Prizm News / August 1, 2018 / By J. Bennett Guess
Don’t be lulled into believing otherwise: Kennedy’s Supreme Court retirement puts LGBTQ lives in serious jeopardy.
By J. Bennett Guess
If you’ve been experiencing sleepless nights or feeling constant nausea or downing a lot more hard cider since Justice Anthony Kennedy decided to retire from the U.S. Supreme Court and ideologue-in-chief Donald Trump named his potential successor, this column is not recommended reading.
You probably won’t feel any better afterward.
Kennedy’s departure is a mighty blow to those who care about LGBTQ, affirmative action and reproductive rights issues, and the court’s emerging far-right majority is likely to spell outright disaster for actual LGBTQ people, people of color and women seeking to have control over their own lives and bodies. It’s people—not just issues—that are at stake.
So if you’re feeling completely heartsick right now, congratulations. You get it, and your reaction, as painful as it is, qualifies you as a really decent human being.
The culture wars are leaving behind real war casualties, not just winning and losing ideologies. And it’s almost always people living on the margins in disenfranchised communities who become the victims when civil liberties are under attack.
I’m a gay Ohioan, and I’ve been married to the same wonderful man for 17 years, or 10 years, or three years, depending on which anniversary or court decision you start the count. Kennedy’s retirement is personally gut-wrenching to us, because we seriously worry about what will become of our legal marriage and, moreso, our rights and dignity as LGBTQ people, especially in a state where we have been granted virtually no legal protections.
That said, I am not a one-dimensional, single-issue person, and neither are you. We care deeply about many things, and if equality and fairness for all people matter to you, if the Constitution matters, and if the values that this nation purportedly espouses still mean something, then everyone, no matter your sexual orientation or gender identity, should be at full attention.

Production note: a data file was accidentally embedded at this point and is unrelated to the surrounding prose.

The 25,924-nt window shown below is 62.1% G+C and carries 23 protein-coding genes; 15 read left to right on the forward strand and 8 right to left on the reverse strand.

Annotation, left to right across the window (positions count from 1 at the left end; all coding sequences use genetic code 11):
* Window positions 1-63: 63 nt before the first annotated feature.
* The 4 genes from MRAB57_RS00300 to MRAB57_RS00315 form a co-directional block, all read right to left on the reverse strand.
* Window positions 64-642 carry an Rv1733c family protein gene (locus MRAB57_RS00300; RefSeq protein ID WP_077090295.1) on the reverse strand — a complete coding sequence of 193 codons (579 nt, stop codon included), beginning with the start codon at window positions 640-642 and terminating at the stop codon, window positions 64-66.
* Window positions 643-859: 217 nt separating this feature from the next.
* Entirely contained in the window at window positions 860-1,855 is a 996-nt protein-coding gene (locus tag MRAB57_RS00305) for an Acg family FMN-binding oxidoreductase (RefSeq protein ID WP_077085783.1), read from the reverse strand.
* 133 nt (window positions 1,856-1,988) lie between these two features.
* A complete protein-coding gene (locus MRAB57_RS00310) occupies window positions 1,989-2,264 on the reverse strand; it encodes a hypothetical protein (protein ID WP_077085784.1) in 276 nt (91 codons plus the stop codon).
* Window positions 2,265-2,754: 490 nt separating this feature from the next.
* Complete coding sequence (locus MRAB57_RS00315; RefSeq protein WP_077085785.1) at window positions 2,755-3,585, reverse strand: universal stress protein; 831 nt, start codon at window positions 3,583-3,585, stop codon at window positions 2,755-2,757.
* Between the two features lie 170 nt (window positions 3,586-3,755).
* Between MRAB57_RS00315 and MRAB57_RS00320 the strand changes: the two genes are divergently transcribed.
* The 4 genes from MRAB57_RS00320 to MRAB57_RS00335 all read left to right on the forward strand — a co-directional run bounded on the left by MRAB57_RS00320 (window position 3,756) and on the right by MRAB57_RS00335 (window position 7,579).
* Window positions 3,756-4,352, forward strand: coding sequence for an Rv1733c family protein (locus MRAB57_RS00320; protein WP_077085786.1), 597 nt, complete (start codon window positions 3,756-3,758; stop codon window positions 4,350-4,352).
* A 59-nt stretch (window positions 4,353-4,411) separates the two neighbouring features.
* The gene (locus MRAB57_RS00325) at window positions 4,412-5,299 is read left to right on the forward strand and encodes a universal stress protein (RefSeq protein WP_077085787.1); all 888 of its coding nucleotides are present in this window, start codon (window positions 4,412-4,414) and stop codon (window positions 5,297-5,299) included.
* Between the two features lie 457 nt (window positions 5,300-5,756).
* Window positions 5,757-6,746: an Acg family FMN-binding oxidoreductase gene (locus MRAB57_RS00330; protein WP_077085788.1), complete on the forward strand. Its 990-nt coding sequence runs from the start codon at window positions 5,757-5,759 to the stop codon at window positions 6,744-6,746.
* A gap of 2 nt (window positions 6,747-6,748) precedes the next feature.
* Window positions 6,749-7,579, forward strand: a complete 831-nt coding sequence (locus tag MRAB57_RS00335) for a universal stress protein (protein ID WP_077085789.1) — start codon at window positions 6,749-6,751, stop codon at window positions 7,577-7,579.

Now is the time for all good people to come to the aid of their country.
Kennedy, while a centrist, largely will be remembered for advancing LGBTQ constitutional liberties and safeguarding reproductive rights during his 30 years on the court. But make no mistake, he was no reliable vote. He sided often with conservatives, most recently in upholding Trump’s despicable Muslim ban. He also threw precedent out the window and sided with those heart-set on busting up public-sector unions.
Yet at least we all knew Kennedy could be swayed, and those appealing to his swing vote could believe that rational arguments could move him. Sometimes it actually worked—and for LGBTQ people, powerfully so.
Don’t forget that as recently as 1986, the court held that being queer was essentially illegal and intimacy between consenting adults of the same gender could be criminalized. That dreadful decision stuck around for 17 long years, until 2003 when Kennedy finally paved the way for the court to invalidate so-called sodomy laws.
Kennedy was emerging as an LGBTQ civil rights champion, just as he was in 1996 when he wrote that laws showing “animus” toward gay and lesbian people were unconstitutional.
Now, frighteningly, animus toward the LGBTQ community soon will be the majority mindset on Trump’s Supreme Court.